Sunday, June 21, 2015

John L. Parker's Once A Runner: A Book Review

First off this is not my typical book review. Once a Runner is not a perfect book, but this book is a must read for any runner or endurance athlete. There is a plot flaw here or there (think the lengthy diversion with Nubbins and honor court), but the meat of the text is the journey of one runner and how he learns to reach his goals through inherent and complete sacrifice.

To some running is a chore, something they do to drop a pound here and there or to get away from the stress of the world, but to many, and especially to those select few lucky enough to live running, the act becomes the stress, the devotion, the aim, the goal. Runners, as John L. Parker notes, are either obsessive compulsive or on their way there, and Once a Runner, hits a nerve the nearly every runner can understand as he follows the life of the fictional college senior, Quenton Cassidy. Cassidy is a runner, an idea that non-runners do not understand, hell, an idea that many recreational runners will never understand. He embodies athletes that I have coached, do currently coach, and that will slide down the pipe to my feet at some point. Parker lived this life, made the sacrifices, and devoted himself to doing something he loved (and hated), for that is what runners do, and thus this protagonist is real. Cassidy bleeds hatred for running but loves every painful step. He curses at cars for invading his space, at gawkers and their comments, and possess a drive and will to be great that not even those he loves can grasp and understand.

Whether it is harkening back to high school cross country and track teams, collegiate competitions, or the throngs of people who meet on weekends to tackle marathon training together, Parker encapsulates the competitive runner’s psyche. Cassidy, a man who has caused the coach in me many a frustration—but coach, they ran 400m repeats barefoot in Once a Runner so I’m going to do it now—has the will. While running requires genetic gifts: the ability to withstand pain, a high VO2 max threshold, and a high motor, it also takes a will. Cassidy reeks of this will during every minute of his cabin isolation. I hear seventy mile a week high school runners begging to run with a person, to rejoin civilization, only to blaze away from me a mile into their ten mile jaunts. They want to be told what to do, how to act, how to respond. Yet, these people are all about avoiding the blank spaces, for blank spaces are lost opportunities, chances of failure, cracks in the armor that could pop up with a 100 meters to go in a goal race. You are never sick, you are only running an undersdistance day.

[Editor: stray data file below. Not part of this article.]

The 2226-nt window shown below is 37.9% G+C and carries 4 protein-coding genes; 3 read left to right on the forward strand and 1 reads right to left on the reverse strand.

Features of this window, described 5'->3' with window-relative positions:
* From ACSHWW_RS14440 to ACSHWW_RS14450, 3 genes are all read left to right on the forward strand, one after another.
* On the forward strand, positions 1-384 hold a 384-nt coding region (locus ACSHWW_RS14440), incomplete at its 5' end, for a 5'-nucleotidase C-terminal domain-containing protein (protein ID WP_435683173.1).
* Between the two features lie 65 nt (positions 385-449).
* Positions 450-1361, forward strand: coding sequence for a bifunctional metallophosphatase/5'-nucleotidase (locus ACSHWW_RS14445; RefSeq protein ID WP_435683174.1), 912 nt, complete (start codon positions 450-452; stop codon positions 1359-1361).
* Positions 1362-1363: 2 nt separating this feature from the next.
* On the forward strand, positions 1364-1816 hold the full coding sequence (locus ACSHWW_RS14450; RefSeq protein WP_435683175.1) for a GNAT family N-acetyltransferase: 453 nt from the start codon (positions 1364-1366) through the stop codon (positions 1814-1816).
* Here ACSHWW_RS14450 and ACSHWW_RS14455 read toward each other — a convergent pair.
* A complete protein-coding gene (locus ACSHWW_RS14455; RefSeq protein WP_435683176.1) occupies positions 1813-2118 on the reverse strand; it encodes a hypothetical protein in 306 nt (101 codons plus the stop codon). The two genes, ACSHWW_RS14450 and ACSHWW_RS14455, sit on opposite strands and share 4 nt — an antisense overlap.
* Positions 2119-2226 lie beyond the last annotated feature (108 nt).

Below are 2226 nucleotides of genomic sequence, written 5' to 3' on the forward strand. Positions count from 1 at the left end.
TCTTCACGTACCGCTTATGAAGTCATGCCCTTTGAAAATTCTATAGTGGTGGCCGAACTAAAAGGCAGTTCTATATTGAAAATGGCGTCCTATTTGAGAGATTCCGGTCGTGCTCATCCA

When Cassidy warms up, when he cools down, when he sees friends, he basks in routine. He calls certain people captain out of custom, he trains at the same time, with the same people. It is all about routine. Same things, same times, same ideas. He basks in the smells, the nuances of exhaustion and pain. In Cassidy we see the truth: the life of a runner can be consuming, but the pursuit of the goal, in any sport, in any facet of life in general, is about said consumption. Not everyone has the grit to run 80 400’s, most of our legs would fall off, but the idea of 80 400’s, the idea that another set will not only make you more fit, but also make you understand who and what you are is why Parker attempts to convey. How many people cut their efforts short just because they are about to break mentally? The answer is an astounding too many. This book is about not quitting, not going my mind is not in it and I am overtraining and I’m cutting it short, this book is about seeing that said training is the only way to reach the goal. You cannot do the impossible unless you do your best to attempt everything that is possible.